The University of California system ended its contract with the publisher Elsevier in 2019, which resulted in Elsevier cutting off access to journal articles published in 2019 and later, as well as to some journals altogether. View the journal titles and years lists on the UC Office of Scholarly Communication website to see where UC retains access via ScienceDirect, and where UC will no longer have direct access. Note that UC’s contract did not provide access to all ScienceDirect journals. For more information on the UC negotiation with Elsevier, see this overview.
If you are unable to get an article published by Elsevier in your usual way, use one of the following methods to get a copy of the article.
Get it from the library
- UCSF Library
- Request the article from the UC-eLinks menu within databases like PubMed@UCSF or by using the using the UC Citation Linker form, and the library will get it for you at no cost. Articles will be emailed as soon as possible. Most requests are filled within two business days though may take up to four.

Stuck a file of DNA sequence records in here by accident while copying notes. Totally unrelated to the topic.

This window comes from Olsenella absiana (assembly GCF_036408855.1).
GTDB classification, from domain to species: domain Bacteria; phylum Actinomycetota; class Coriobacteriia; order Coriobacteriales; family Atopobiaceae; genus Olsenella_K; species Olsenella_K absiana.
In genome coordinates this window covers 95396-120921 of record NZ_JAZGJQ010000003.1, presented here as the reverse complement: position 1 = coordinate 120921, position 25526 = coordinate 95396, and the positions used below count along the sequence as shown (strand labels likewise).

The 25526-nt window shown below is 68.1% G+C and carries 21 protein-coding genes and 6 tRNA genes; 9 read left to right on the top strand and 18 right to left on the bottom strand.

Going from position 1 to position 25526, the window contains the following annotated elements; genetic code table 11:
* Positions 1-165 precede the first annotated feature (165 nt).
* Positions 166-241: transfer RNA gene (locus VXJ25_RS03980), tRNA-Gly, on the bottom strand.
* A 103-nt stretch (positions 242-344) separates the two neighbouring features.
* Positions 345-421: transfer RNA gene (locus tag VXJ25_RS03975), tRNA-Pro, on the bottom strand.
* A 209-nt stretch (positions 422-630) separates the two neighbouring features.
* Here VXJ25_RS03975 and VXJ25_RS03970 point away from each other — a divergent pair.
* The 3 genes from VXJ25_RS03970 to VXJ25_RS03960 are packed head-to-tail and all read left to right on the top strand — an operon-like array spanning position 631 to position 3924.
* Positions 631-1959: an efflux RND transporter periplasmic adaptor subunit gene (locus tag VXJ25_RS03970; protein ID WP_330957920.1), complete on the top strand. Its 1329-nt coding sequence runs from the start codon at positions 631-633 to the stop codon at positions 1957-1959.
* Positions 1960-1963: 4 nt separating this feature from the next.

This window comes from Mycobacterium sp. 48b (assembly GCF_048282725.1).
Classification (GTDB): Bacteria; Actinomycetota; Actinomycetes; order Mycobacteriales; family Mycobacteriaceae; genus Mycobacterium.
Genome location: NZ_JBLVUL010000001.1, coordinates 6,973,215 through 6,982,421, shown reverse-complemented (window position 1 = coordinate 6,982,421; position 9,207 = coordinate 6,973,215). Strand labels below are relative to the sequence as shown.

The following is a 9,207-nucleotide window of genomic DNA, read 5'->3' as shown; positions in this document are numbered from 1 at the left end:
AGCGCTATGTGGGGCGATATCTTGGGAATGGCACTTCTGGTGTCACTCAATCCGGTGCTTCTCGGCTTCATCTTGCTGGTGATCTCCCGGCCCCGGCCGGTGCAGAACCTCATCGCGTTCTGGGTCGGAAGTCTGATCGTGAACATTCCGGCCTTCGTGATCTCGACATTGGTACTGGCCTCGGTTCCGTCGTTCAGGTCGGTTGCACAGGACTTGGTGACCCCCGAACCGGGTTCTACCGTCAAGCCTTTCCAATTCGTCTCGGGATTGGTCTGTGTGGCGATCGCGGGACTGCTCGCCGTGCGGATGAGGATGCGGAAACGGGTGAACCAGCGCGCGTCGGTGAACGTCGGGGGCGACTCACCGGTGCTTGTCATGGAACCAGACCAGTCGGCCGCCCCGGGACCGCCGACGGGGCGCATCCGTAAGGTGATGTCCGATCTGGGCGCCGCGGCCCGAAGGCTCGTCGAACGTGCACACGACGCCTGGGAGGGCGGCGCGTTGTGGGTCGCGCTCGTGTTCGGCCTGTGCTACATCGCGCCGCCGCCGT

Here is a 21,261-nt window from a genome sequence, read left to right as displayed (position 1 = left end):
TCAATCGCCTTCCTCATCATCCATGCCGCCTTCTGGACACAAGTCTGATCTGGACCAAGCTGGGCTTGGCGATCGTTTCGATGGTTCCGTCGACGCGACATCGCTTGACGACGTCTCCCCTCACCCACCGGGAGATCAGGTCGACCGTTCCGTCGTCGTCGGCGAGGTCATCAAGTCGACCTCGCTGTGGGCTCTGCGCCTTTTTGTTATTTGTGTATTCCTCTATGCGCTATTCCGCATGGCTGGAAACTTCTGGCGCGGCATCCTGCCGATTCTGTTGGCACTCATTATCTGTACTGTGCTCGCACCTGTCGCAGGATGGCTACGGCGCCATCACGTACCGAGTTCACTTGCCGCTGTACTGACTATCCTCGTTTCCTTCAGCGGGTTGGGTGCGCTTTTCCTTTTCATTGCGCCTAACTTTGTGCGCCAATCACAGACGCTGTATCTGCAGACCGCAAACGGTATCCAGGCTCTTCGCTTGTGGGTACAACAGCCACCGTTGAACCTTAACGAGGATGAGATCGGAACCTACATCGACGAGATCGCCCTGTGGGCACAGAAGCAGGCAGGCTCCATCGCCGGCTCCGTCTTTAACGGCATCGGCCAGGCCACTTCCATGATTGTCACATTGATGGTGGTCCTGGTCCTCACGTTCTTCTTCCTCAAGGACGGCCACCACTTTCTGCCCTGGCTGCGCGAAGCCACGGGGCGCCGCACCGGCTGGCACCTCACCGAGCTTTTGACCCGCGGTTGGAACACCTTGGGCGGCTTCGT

Search for it
- Find legal, open and free versions of publications from over 50,000 publishers and repositories. Use the browser extension to auto-search article DOIs. See a video on How to use Unpaywall.
- Open Access Button
- Find open articles, through either the extension or by inputting a PMID, DOI, or title. Have OA Button request a free version from the author if none is found. See a video on How to use Open Access Button.
- Google Scholar
- Search by article title to find free, legal preprint and open versions of an article from open repositories and preprint servers such as bioRxiv and OSF Preprints. Look for “all versions.” See a video on How to use Google Scholar.
- Not recommended. Illegal in many countries due to copyright laws.
Use your network
- Contact an author directly and ask for a PDF of a reprint
- Search a sharing network like Academia, ResearchGate, Mendeley, or Humanities Commons
- Use Twitter to make a request using #icanhazpdf
If you cannot access your article through the methods above, you may qualify for a reimbursement from the library, if you need the article for patient care, imminent grant application or report, or other urgent deadline. You will be required to:
- Confirm that you’ve searched for an open access version
- Confirm that you’ve checked sharing networks for a copy
- Attach your receipt when requesting reimbursement